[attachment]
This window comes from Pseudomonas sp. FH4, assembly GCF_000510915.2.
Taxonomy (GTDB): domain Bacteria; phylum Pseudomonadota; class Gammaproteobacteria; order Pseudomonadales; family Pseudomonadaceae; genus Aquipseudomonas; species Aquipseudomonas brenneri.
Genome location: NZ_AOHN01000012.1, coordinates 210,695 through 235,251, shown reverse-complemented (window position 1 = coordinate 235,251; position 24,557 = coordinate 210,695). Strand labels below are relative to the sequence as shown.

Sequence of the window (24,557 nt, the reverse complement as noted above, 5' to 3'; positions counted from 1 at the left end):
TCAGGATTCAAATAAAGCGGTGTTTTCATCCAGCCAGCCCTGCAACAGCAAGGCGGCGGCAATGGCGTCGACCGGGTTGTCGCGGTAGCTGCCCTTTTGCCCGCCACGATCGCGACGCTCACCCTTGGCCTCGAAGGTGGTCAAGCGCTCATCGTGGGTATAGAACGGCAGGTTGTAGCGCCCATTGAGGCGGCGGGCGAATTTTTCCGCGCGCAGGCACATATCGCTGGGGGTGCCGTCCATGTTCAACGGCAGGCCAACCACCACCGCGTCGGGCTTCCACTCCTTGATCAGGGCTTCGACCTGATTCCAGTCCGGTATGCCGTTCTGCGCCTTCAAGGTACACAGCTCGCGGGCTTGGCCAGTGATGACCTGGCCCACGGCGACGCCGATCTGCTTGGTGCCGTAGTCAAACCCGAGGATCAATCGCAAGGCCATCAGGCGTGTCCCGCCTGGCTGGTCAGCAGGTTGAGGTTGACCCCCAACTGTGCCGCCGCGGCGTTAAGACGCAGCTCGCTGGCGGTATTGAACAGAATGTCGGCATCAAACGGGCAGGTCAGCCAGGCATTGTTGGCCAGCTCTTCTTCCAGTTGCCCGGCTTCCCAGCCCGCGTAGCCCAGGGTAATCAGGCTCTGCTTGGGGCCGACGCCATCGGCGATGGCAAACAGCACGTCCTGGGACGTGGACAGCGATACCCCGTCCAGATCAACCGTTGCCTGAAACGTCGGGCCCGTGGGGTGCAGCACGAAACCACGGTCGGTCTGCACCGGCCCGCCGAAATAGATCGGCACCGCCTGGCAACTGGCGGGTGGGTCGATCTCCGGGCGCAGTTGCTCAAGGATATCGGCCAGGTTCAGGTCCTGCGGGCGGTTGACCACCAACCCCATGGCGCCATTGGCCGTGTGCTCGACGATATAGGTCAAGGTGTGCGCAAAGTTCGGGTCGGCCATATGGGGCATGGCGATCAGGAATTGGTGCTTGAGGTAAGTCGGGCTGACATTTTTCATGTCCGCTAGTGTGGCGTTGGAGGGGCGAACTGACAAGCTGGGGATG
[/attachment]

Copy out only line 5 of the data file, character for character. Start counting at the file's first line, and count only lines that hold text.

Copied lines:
TCAGGATTCAAATAAAGCGGTGTTTTCATCCAGCCAGCCCTGCAACAGCAAGGCGGCGGCAATGGCGTCGACCGGGTTGTCGCGGTAGCTGCCCTTTTGCCCGCCACGATCGCGACGCTCACCCTTGGCCTCGAAGGTGGTCAAGCGCTCATCGTGGGTATAGAACGGCAGGTTGTAGCGCCCATTGAGGCGGCGGGCGAATTTTTCCGCGCGCAGGCACATATCGCTGGGGGTGCCGTCCATGTTCAACGGCAGGCCAACCACCACCGCGTCGGGCTTCCACTCCTTGATCAGGGCTTCGACCTGATTCCAGTCCGGTATGCCGTTCTGCGCCTTCAAGGTACACAGCTCGCGGGCTTGGCCAGTGATGACCTGGCCCACGGCGACGCCGATCTGCTTGGTGCCGTAGTCAAACCCGAGGATCAATCGCAAGGCCATCAGGCGTGTCCCGCCTGGCTGGTCAGCAGGTTGAGGTTGACCCCCAACTGTGCCGCCGCGGCGTTAAGACGCAGCTCGCTGGCGGTATTGAACAGAATGTCGGCATCAAACGGGCAGGTCAGCCAGGCATTGTTGGCCAGCTCTTCTTCCAGTTGCCCGGCTTCCCAGCCCGCGTAGCCCAGGGTAATCAGGCTCTGCTTGGGGCCGACGCCATCGGCGATGGCAAACAGCACGTCCTGGGACGTGGACAGCGATACCCCGTCCAGATCAACCGTTGCCTGAAACGTCGGGCCCGTGGGGTGCAGCACGAAACCACGGTCGGTCTGCACCGGCCCGCCGAAATAGATCGGCACCGCCTGGCAACTGGCGGGTGGGTCGATCTCCGGGCGCAGTTGCTCAAGGATATCGGCCAGGTTCAGGTCCTGCGGGCGGTTGACCACCAACCCCATGGCGCCATTGGCCGTGTGCTCGACGATATAGGTCAAGGTGTGCGCAAAGTTCGGGTCGGCCATATGGGGCATGGCGATCAGGAATTGGTGCTTGAGGTAAGTCGGGCTGACATTTTTCATGTCCGCTAGTGTGGCGTTGGAGGGGCGAACTGACAAGCTGGGGATG